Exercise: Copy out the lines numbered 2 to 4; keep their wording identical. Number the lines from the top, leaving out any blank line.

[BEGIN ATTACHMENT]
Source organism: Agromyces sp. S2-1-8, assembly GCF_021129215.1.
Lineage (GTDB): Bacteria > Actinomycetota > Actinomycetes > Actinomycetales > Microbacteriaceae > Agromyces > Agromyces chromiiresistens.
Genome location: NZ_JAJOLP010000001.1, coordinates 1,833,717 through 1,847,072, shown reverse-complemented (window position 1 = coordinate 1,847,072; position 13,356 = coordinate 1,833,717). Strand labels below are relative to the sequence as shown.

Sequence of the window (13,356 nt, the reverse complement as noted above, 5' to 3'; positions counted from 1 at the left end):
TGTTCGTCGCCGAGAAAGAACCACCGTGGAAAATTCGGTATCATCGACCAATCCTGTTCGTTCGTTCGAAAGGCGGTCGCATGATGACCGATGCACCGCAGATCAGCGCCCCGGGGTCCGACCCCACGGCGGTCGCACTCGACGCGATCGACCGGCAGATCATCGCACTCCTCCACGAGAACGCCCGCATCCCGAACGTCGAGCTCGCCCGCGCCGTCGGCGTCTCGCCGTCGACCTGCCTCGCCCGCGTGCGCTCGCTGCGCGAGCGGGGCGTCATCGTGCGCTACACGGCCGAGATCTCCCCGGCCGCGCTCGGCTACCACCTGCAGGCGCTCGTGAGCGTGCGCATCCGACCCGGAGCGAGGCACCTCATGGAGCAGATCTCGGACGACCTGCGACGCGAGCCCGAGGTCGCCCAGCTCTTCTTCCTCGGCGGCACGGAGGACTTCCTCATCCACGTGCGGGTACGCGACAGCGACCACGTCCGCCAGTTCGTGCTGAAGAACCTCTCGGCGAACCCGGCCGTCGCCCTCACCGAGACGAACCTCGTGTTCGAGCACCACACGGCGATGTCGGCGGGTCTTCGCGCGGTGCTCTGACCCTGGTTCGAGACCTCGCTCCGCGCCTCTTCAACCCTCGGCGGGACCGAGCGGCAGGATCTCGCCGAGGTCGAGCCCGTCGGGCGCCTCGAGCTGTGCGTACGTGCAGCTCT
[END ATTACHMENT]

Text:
Lineage (GTDB): Bacteria > Actinomycetota > Actinomycetes > Actinomycetales > Microbacteriaceae > Agromyces > Agromyces chromiiresistens.
Genome location: NZ_JAJOLP010000001.1, coordinates 1,833,717 through 1,847,072, shown reverse-complemented (window position 1 = coordinate 1,847,072; position 13,356 = coordinate 1,833,717). Strand labels below are relative to the sequence as shown.

Sequence of the window (13,356 nt, the reverse complement as noted above, 5' to 3'; positions counted from 1 at the left end):